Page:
But specific and ostentatious as the Nudie Suit seems, it proved to be highly adaptable. In the late ’60s, the Florida trustafarian and Harvard drop-out Gram Parsons became a Nudie customer, buying a whole set for his entire band, the Flying Burrito Brothers. (It takes a lot of money to look that homegrown!) The crossover appeal of Parsons’s twang-meets-psychedelica music changed the perception of the suits, somehow, helping them break through. “My grandfather was a father figure to Gram,” Jamie explains. “My grandfather felt that was his son that he never had. So when that kind of took off, everyone was like, Well, who’s this Nudie guy? Everyone wanted a nudie suit.”
What seemed so deeply embedded in a particular style of music—simple and heartfelt songs, sung with a heart and a rose and four eagles and a marijuana leaf all embroidered on your sleeve—was suddenly open for interpretation. Elton John got one. David Lee Roth wore one. For years, REM bassist Mike Mills wore them almost exclusively.
And now—*country banjo record scratch*—Post Malone? Yes, the white-guy rapper, who basically has all the refinement of a Gasoline Alley Iced Tea at the Indianapolis 500.
But let’s back up for a minute, because the question of who wears and who makes Nudie Suits is rich and deep enough for the cheekiest and jangliest of Jenny Lewis hits—Jenny Lewis, of course, being another bearer of the Nudie legacy. Post Malone is only one of the personalities who have emerged to populate the new Nudie universe. In the years since Nudie died, in 1984, a number of designers have popped up who design in direct homage to the Nudie style, including Austin-based Kathie Sever’s Fort Lonesome; Indiana-based Jerry Atwood’s Union Western Wear; and Los Angeles’s Judith Rothman-Pierce’s RoseCut clothing.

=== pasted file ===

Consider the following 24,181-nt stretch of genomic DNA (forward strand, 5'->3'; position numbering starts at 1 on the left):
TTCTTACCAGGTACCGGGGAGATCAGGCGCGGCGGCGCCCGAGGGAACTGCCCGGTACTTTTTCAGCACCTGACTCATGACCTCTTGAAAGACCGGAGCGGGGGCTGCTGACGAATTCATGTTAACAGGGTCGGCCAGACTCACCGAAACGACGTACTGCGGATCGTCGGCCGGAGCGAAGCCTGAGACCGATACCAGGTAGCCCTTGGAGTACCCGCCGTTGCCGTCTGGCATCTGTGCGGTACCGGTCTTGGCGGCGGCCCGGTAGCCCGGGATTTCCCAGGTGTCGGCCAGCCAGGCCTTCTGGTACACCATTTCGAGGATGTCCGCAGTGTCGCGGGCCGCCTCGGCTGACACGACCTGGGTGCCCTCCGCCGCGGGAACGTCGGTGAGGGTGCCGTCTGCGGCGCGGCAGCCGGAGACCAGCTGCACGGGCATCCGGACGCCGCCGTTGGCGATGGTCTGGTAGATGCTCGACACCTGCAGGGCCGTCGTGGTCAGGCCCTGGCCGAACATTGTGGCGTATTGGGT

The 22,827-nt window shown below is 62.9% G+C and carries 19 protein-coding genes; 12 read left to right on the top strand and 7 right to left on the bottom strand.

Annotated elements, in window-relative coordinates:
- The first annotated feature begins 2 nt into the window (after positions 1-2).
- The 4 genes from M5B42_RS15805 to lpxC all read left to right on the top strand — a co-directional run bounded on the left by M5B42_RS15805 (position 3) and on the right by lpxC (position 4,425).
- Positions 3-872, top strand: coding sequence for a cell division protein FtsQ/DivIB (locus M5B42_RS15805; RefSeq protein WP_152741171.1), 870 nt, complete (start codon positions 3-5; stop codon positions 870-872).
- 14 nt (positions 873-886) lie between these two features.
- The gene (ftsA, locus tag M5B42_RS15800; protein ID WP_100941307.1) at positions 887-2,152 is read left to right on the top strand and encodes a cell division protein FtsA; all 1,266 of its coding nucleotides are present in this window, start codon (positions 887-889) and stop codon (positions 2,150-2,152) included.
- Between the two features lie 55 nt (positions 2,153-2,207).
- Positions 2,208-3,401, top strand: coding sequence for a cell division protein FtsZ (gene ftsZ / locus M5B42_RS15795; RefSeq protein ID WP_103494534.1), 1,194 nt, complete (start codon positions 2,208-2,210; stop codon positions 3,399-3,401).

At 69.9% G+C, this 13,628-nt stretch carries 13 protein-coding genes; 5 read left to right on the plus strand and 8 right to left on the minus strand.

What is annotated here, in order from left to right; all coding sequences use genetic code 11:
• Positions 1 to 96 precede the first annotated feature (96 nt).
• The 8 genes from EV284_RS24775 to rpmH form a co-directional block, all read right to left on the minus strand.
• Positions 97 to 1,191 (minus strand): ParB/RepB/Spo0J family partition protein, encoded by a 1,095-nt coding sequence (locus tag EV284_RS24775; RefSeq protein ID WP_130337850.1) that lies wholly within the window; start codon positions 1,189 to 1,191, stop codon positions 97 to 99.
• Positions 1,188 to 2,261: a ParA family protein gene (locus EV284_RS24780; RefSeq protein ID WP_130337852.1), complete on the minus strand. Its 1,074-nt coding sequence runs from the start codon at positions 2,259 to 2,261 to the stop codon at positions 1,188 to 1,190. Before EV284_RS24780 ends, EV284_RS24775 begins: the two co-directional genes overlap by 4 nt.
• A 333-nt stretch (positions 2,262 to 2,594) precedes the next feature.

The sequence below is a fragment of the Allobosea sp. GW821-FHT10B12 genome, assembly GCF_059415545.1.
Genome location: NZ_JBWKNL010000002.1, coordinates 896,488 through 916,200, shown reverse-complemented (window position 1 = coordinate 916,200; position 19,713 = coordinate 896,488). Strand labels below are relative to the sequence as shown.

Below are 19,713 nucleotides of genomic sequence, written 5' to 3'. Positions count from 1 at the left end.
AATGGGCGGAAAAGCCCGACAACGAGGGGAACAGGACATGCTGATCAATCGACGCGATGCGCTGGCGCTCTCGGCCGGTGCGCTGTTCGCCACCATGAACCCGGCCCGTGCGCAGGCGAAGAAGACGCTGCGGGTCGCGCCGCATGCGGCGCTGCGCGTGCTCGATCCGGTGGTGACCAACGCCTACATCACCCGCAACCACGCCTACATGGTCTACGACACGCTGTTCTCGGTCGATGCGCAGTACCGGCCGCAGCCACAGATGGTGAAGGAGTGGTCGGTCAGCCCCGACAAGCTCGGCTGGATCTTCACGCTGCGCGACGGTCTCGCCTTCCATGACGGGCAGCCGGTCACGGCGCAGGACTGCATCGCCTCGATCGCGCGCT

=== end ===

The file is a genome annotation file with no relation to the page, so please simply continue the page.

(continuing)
For a time, these designers included the descendent herself: after her grandfather’s death, Jamie says, “I kept the store open for another 10 years, and [my grandmother] would always say, ‘Oh, one day your grandfather will be yesterday’s news.’ And I thought, not if I can help it!” She’s opened coffeeshops and a Nashville honky-tonk, has written a book about her grandfather, and maintains a lively website documenting the suit’s history. She is, in fact, appreciative of the new Nudies (newdies?): “There are so many designers out there who are just following what he had done,” she says. “It’s because everybody admired Nudie’s work, because it was one of a kind. It was over the top. It’s great. I’m happy to see—it never went away, it’s just under a different label now.”